The continued work on ARM isn’t just for the benefit of Mobiles. Ubuntu TV is also being optimised for ARM processors, as a lot of set top boxes and smart TVs tend to use the smaller chipsets. There’s even benefits for the server side, with ARM Servers supposedly gaining steam with the recent advancements in the technology according to Walker:
“It’s because of the amount of computing power you can get into a small area, the significantly lower power consumption, and because of all that it’s much cooler. So [in terms of server rooms] the noise isn’t attached to it…at least 50% of power in a data centre is used for cooling, so there’s massive power savings there as well. It’s even better priced commercially. People who want to process a lot of data will be attracted to ARM in the near future”
Ubuntu Server is extremely popular among enterprise users and administrators, with a recent survey finding that is was one of the most pervasive server operating systems. As an LTS release, the new server edition is going to be desirable for a lot of sysadmins.
Since the last LTS release, the Linux Kernel has gone through some major changes, and even a version upgrade, and according to Dave Walker, Server Technical Lead, this is a great thing:
“Two years ago, at this point in the cycle, I was personally experiencing kernel issues myself, and I’ll be posting about my problems. Now what I’m seeing is that it’s pretty faultless. We’re looking at enabling more features rather than fixing issues, which is a position we’d like to be in.”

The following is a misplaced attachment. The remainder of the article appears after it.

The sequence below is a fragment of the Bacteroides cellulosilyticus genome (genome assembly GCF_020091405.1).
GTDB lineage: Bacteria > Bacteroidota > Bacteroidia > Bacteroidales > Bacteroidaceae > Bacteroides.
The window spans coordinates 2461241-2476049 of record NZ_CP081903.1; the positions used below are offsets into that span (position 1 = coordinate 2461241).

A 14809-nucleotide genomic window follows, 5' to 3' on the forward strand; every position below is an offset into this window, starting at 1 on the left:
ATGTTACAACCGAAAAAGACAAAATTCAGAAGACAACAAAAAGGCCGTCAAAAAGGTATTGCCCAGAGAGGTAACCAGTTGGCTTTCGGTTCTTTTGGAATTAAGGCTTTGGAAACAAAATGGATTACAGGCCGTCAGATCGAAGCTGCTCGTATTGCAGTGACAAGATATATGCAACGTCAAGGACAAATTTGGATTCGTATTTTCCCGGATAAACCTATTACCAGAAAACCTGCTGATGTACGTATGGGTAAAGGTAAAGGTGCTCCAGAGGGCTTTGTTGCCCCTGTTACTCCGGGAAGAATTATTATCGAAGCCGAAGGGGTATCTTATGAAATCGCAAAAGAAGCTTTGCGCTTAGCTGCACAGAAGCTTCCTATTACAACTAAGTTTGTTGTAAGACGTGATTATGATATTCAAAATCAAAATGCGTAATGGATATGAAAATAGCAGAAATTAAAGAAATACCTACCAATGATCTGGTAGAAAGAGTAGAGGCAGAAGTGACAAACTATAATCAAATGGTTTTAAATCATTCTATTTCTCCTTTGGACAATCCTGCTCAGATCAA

There have also been a lot of development in the cloud, something the team have made sure to keep on top of as Walker explains:
“[OpenStack] have tied their release schedule to ours, so Essex’s release is the same as our release. We put some work into OpenStack ourselves, such as testing, so when someone commits code upstream we run a series of tests on a 12 node cluster which basically puts it through its paces…we’ve been able to support an issue other distros don’t notice, something native to Ubuntu. We’ve been making this part of our drive for precision.
“One of the other really exciting things is nested virtualisation. What that allows you to do is have a virtual machine inside a virtual machine. Particularly with the cloud being available, it’s easy to start a machine and then run a machine within that machine and get near host performance. [Using] Bare Metal, you could very easily have a cloud within a cloud. That’s very experimental, but it’s quite exciting.”
Due to its LTS promise, the development cycle has focused more on improving the core experience and fixing bugs, as well as a fit-and-finish approach to UI elements.
“The schedule for an LTS is actually different from normal procedures,” explains John Lea of the Ubuntu Design team, “We apply a higher bar to new features entering, we generally focus the whole cycle along more on quality and stability. It’s really a shift in focus, and this goes into the selection of the applications. We’re looking very much at how things will be supported over the next five years, and what the best choices are that we can make given that we’ve tied ourselves into 5 years of support”
This stable approach is also being applied to the server side, explains Ubuntu Server Technical Lead, Dave Walker:
“Really it’s just been a progression to build upon what’s been in previous releases. This is our LTS release so there’s been a strong focus on stability, precision…[as well as] being conservative, but also pushing the boundaries where we can. Part of my job that has been quite tricky is balancing this aspect. We really have an amazing and enthusiastic team here, and we’ve managed to do a lot”
Ubuntu 12.04 will be out on the 26th April 2012. You can read more about the release of Precise, Ubuntu for Android, and Ubuntu TV in Linux User & Developer 112, currently on sale.